A truck brings trash to the Coastal Resources of Maine facility in Hampden in August 2019. Credit: Sam Schipani / BDN

The Pennsylvania-based company working to purchase a shuttered waste processing plant in Hampden specializes in mixing wastewater sludge with household trash, then burning the mixture to produce electricity.

Delta Thermo Energy has tried out the technology in small-scale test projects in New Jersey and Pennsylvania, and the process is based on the company’s work at facilities in Germany, South Korea and elsewhere overseas.

But if the company closes on the Hampden plant as intended next month, it would be its first time running a full-scale waste processing plant in the U.S. after a number of other attempts to build plants in the mid-Atlantic fell through.

The Coastal Resources of Maine plant in Hampden has been closed since last May after it ran out of money to pay its bills and fund a series of performance upgrades. Delta Thermo was one of seven companies that expressed interest in taking over the shuttered operation, and it signed an agreement to negotiate its purchase of the plant late last year.

Delta Thermo Energy CEO Rob Van Naarden expects the deal with the Coastal Resources of Maine plant’s bondholders to close by the end of March and the plant to restart four to six weeks after that.

The company plans to run the plant with its existing technology to start, but the goal is to deploy Delta Thermo’s own technology there in the future, Van Naarden said in a meeting with the Municipal Review Committee on Jan. 19. The Municipal Review Committee represents the 115 towns and cities that send their waste to the Hampden plant. They’ve been sending it to the PERC incinerator in Orrington and the Crossroads Landfill in Norridgewock since the Hampden facility has been idled.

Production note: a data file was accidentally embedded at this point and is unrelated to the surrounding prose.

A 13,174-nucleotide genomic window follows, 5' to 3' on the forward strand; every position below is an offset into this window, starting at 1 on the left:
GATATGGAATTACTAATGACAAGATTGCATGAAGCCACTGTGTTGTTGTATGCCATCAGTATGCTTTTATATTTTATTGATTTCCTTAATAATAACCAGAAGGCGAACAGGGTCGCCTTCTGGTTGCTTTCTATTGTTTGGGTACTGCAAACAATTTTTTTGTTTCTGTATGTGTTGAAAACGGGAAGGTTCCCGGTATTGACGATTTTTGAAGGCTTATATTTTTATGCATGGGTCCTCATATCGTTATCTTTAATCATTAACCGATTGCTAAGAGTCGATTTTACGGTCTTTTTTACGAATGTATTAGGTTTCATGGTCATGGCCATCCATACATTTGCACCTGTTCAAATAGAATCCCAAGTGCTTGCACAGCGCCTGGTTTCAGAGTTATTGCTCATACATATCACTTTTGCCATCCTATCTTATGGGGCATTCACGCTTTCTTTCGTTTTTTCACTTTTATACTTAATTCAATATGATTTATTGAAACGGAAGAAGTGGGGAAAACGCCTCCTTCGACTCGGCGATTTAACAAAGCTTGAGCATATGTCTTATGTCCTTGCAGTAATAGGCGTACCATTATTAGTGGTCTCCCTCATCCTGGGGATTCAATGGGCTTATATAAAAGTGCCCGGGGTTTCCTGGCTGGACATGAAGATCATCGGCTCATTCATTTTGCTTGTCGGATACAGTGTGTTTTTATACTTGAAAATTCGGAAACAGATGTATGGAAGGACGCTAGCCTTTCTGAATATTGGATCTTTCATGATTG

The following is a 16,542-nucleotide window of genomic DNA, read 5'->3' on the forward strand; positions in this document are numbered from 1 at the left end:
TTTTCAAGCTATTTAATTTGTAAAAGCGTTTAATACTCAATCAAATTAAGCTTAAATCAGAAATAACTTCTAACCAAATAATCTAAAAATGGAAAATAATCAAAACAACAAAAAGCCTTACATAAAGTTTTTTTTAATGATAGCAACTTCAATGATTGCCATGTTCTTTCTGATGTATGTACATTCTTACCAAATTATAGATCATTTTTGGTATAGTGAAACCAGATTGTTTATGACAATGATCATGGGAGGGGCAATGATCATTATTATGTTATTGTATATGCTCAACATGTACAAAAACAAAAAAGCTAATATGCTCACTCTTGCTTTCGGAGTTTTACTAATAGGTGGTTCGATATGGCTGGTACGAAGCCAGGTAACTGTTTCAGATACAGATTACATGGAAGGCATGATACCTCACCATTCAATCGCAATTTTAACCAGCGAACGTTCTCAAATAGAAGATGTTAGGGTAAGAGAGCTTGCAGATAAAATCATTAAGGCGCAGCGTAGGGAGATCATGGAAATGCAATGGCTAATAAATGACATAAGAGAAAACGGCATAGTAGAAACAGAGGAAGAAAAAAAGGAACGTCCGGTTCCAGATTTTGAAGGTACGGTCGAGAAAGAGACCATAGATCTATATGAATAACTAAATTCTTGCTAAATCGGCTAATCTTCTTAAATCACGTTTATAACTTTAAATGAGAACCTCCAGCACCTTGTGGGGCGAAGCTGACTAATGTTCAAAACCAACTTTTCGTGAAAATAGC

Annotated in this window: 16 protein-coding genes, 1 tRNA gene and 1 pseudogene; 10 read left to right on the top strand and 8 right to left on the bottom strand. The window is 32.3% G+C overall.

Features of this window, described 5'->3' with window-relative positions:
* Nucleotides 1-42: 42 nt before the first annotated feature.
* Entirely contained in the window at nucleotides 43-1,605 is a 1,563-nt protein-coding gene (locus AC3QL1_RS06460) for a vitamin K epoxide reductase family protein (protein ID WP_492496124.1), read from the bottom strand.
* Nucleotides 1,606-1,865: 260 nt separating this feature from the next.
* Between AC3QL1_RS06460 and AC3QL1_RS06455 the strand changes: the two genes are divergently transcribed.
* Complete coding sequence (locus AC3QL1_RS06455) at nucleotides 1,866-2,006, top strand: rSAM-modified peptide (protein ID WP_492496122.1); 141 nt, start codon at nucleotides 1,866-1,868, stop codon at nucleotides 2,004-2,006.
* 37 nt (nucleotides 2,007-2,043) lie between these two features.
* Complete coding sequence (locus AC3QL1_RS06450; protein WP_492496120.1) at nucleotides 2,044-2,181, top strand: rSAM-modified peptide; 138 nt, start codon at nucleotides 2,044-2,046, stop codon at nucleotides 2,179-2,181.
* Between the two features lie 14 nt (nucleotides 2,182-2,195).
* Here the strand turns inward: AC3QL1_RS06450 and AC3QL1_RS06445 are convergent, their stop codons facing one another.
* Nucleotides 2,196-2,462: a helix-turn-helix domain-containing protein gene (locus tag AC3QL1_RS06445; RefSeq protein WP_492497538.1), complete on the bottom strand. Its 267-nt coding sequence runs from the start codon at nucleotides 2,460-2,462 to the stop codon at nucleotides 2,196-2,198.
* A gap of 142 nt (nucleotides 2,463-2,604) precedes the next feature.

The Hampden plant currently is set up to process municipal solid waste and recyclables only, and not wastewater sludge. Its technology separates trash from recyclables, then can make a handful of end products out of the trash, including biogas, plastic fuel briquettes and cellulose pulp that can be used in papermaking.

Van Naarden said Delta Thermo plans to keep some of the existing technology in place alongside his company’s processes.

Delta Thermo Energy, based in Jenkintown, Pennsylvania, started in 2009 and has 10 full-time employees, according to Van Naarden, who said he heard about the shuttered Hampden plant through a press report and contacted the Municipal Review Committee to show the company’s interest in restarting it.

The Municipal Review Committee owns the land on which the Coastal Resources plant sits — as well as its contracts and environmental permits — but it is a group of bondholders with a stake in the plant who have the ultimate authority to sell it.

Those bondholders preferred the “financial package” that Delta Thermo proposed and were pleased with the company’s credentials, Municipal Review Committee Executive Director Michael Carroll said.

Carroll and Van Naarden were optimistic that Delta Thermo could avoid many of the problems that Fiberight, the company that developed the Hampden plant’s technology, encountered. Carroll described Fiberight’s problems as “a matter of timing and finance,” including a legal challenge to its permits that delayed the plant’s construction, and the pandemic shutting down the American-Canadian border after Fiberight found a prospective buyer of its products in Canada.

“In the end, the technology proved successful,” Carroll said. “But, Fiberight was undercapitalized.”

Complex history in U.S.

Delta Thermo has done much of its work overseas, helping with the development of facilities including a paper plant in Dresden, Germany, and a wastewater treatment plant in Seoul, South Korea, Van Naarden said.